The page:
“What a town, man. It feels like I never left.”
“Didja grow up here?”
“No, I graduated last year from St. Mike’s. This is my first time back.”
It was a late night on Mardi Gras weekend that found me driving this young man to his Colchester alma mater. That would be Burlington’s Mardi Gras celebration, the one taking place a few weeks after the original, Big Easy version.
My customer was squat and muscular, with a tough-guy shaved head and goatee. His demeanor was free and open, though, suggesting a person who enjoys connecting with others, even strangers like me. Given the circumstances, I’m sure he was at least a little drunk, but not so you could readily tell. Put it this way: All day long, I’d been driving customers way drunker than this guy.
Scooting up the Main Street hill, I asked, “So where did you grow up? Given the school, I’d say Boston is the easy guess.”
I watched my customer chuckle in the rear-view mirror. “Yup, I guess there are more than a few of us Massholes at St. Mike’s. I’m from Southie, my whole life. I’m back living with the folks, but I’m actually moving out in a few weeks. Staying in the neighborhood, though.”
“Southie — that’s as Boston as you can get. Real Affleck country, right? Have you been working since graduation?”
“Yeah, I caught a job in Quincy, a 20-mile commute, but that’s not so bad for Boston. It’s an entry-level position at an accounting firm. Wicked boring, but ya got to start somewhere, right? It’s the field I studied for, so that part’s good.”
I couldn’t tell you how I was still standing that night — or rather, still sitting behind the wheel. I’m not exactly a spring chicken — autumn chicken is more like it — and I’d been driving nonstop since early afternoon. The orange numbers on the dashboard read 3:11, putting the tally at more than 12 straight hours and counting. That’s Mardi Gras weekend, and that’s the life of a cabdriver: When it’s busy, you need to be out for the duration. No leaving any money on the table, not for this hackie.
“I’ve been driving a lot of St. Mike’s alums this weekend. This is not an alumni weekend, is it?”
“Nope, but there’s a bunch of us up here, kind of like an informal alumni reunion, I guess. We scheduled it to coincide with Mardi Gras. I’ve been hanging with a whole bunch of my classmates. Man, I miss college. We had no idea, I mean no clue how good we had it. It sucks being out in the real world, working every day.”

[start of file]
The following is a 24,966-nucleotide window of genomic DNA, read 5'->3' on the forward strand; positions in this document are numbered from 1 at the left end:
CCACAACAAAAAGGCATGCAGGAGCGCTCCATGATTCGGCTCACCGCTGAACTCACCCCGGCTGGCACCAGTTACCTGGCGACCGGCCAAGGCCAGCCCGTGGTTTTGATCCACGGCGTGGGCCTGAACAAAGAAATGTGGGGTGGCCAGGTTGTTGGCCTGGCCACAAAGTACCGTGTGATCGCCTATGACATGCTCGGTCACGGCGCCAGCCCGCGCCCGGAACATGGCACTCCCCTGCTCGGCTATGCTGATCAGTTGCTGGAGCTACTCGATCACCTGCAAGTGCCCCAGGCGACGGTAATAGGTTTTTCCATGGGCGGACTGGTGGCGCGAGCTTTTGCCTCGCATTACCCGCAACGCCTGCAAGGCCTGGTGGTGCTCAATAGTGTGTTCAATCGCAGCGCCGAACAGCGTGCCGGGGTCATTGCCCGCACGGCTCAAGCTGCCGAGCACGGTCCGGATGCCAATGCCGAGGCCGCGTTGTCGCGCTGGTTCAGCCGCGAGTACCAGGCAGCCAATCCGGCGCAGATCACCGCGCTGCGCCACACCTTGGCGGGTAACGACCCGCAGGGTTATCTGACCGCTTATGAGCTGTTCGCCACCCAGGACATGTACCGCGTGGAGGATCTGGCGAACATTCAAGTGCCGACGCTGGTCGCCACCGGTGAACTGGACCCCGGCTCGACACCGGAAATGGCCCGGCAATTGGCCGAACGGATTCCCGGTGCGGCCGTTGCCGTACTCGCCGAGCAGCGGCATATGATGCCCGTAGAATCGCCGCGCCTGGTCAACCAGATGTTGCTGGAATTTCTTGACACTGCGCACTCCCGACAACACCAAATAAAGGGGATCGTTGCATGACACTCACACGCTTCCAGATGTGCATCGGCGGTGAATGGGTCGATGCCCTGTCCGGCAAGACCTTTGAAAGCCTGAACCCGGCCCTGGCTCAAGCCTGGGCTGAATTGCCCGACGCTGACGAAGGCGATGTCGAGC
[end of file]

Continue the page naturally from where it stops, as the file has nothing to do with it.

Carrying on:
“Sounds like you and your buds had a great college career — some crazy times, I bet.”
“Dude, you don’t know the half of it. When we were, like, sophomores, four of us got busted up in Montréal. We were at some St. Catherine Street strip club, and none of us remembers what the hell happened. Total blackout of the whole night.
“We woke up in jail the next day charged with ‘assaulting a vehicle.’ How the hell does that work? Man, we were scared. We were stuck there for three days until they decided to deport our asses. Thank goodness they resolved it that way, ’cause none of our parents ever found out.”
He stopped to laugh for a moment. “Actually, one of the guys was roped into a Montréal vacation with his folks a year later. Let me tell you, he was sweating bullets as they passed through the border. Somehow they didn’t catch it because, technically, in Canada all of us are — what do they call it? — persona non grata.”
Ah, yes, I remember it well, I thought, reflecting on his story. Those wild nights of mayhem fueled by testosterone and tequila, bravado and brio. For me, such escapades are decades in the past, but the memories (or the inflated memories) remain vivid. These ill-advised and chaotic youthful adventures are male rites of passage and bonding, perhaps echoes of the longed-for primeval mastodon hunt. Or maybe, less romantically, men are just dopey yahoos.
“Crashing tonight on campus?” I asked.
“Most definitely,” he replied. “We still have tons of friends at school.”
“Didja play sports at St. Mike’s?”
“No, but I did play high school baseball. Have you heard of Catholic Memorial?”
“I think so. Isn’t that the Roxbury high school that produces all those sport stars?”
“Yeah, that’s the school. Yup, I was a pretty good outfielder. I was able to get to anything hit out there.”
“So, crazy Sox fan, right?” I asked.
“The craziest. When we were teenagers, we used to sneak into Fenway. Can you imagine that? We found this tucked-away eight-foot fence beneath the Green Monster. It was dangerous, but what did we care? We did get booted out once in a while, but mostly we got to see the games. The 2007 World Series year? We made it into all four home games of the League Championship against the Indians. I’ll never forget that.”
We pulled onto the St. Mike’s campus. “The three hundreds?” I asked, naming the cluster of upperclassmen dorms notorious for some of the heavier partying.
“How’d you guess?” he replied with a laugh. “Am I that obvious?”
As he paid me the fare, my customer emitted an audible sigh, saying, “As awesome as this weekend has been, it’s also been a little depressing, because I got to work again on Monday. Is life ever going to be as good as it was at St. Mike’s? I’m really, like, starting to worry.”
I said, “I hear you, brother. I’ll say this: If you let it, if you embrace it, there’s all kinds of new and better awesome in store for you in the years to come. Maybe even better than Montréal benders.” I stopped to chuckle, adding, “Well, maybe not that awesome, but close.”